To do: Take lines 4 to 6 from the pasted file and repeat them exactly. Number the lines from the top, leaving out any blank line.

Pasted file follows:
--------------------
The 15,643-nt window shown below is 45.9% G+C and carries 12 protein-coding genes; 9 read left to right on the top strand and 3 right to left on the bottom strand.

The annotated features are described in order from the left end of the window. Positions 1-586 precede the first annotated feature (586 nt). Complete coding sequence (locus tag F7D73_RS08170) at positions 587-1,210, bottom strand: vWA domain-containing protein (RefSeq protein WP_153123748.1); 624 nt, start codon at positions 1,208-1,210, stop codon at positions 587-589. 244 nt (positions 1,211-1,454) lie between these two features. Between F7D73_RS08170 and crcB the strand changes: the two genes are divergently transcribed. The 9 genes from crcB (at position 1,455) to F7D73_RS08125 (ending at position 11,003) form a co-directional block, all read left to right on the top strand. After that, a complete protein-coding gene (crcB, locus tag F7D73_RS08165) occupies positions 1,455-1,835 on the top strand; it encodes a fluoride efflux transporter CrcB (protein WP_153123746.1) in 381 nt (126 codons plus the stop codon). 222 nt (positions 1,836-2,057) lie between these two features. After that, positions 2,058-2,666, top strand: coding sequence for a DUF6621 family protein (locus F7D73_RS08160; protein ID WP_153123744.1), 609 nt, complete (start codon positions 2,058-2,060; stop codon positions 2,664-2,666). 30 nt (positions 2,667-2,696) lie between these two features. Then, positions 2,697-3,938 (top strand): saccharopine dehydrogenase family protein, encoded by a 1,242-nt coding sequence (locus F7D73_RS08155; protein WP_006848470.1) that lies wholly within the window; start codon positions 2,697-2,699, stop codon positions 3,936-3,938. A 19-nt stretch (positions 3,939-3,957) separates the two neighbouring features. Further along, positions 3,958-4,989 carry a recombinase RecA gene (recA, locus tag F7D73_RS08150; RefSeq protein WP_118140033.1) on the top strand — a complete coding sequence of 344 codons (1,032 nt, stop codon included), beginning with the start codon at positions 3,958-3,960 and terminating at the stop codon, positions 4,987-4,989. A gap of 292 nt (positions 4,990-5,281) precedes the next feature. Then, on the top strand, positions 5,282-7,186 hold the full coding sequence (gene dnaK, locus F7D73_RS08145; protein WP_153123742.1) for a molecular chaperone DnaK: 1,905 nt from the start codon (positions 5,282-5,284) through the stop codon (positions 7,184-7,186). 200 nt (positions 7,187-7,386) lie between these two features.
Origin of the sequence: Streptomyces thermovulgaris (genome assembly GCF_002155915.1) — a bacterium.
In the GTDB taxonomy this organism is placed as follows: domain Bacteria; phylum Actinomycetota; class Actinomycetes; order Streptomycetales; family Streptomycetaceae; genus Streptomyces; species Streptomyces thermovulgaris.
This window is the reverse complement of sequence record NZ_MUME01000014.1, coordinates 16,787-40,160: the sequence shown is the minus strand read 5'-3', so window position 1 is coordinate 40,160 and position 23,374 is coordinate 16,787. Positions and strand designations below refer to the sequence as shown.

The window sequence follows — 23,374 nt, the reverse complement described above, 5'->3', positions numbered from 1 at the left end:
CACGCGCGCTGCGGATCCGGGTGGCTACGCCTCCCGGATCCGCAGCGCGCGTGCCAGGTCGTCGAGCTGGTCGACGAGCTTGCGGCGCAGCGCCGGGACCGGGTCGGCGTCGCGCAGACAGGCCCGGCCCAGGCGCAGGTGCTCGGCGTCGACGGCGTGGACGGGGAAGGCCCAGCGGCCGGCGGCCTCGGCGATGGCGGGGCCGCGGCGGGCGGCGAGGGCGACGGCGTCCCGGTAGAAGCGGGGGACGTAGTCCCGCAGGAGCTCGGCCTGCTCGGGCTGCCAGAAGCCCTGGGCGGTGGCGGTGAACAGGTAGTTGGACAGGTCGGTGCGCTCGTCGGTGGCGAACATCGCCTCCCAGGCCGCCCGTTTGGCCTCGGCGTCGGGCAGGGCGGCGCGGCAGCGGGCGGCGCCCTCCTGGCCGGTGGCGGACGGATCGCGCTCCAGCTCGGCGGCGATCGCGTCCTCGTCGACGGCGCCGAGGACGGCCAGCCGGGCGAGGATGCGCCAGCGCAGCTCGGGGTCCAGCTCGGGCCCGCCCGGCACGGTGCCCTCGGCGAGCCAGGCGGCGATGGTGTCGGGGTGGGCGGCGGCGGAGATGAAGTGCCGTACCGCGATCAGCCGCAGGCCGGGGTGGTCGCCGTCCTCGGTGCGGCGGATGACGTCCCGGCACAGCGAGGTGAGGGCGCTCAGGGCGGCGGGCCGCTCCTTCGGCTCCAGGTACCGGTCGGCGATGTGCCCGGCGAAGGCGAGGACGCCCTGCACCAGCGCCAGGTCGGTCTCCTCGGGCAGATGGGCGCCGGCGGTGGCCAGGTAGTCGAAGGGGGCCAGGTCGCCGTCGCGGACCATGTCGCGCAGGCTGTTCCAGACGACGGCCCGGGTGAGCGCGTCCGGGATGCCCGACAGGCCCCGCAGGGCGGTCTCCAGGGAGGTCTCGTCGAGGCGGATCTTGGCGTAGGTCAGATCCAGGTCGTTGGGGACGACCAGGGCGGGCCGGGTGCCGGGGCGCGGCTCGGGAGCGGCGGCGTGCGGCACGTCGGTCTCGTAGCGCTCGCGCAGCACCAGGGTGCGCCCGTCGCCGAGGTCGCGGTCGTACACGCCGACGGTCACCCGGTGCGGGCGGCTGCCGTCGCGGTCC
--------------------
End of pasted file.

In the GTDB taxonomy this organism is placed as follows: domain Bacteria; phylum Actinomycetota; class Actinomycetes; order Streptomycetales; family Streptomycetaceae; genus Streptomyces; species Streptomyces thermovulgaris.
This window is the reverse complement of sequence record NZ_MUME01000014.1, coordinates 16,787-40,160: the sequence shown is the minus strand read 5'-3', so window position 1 is coordinate 40,160 and position 23,374 is coordinate 16,787. Positions and strand designations below refer to the sequence as shown.

The window sequence follows — 23,374 nt, the reverse complement described above, 5'->3', positions numbered from 1 at the left end: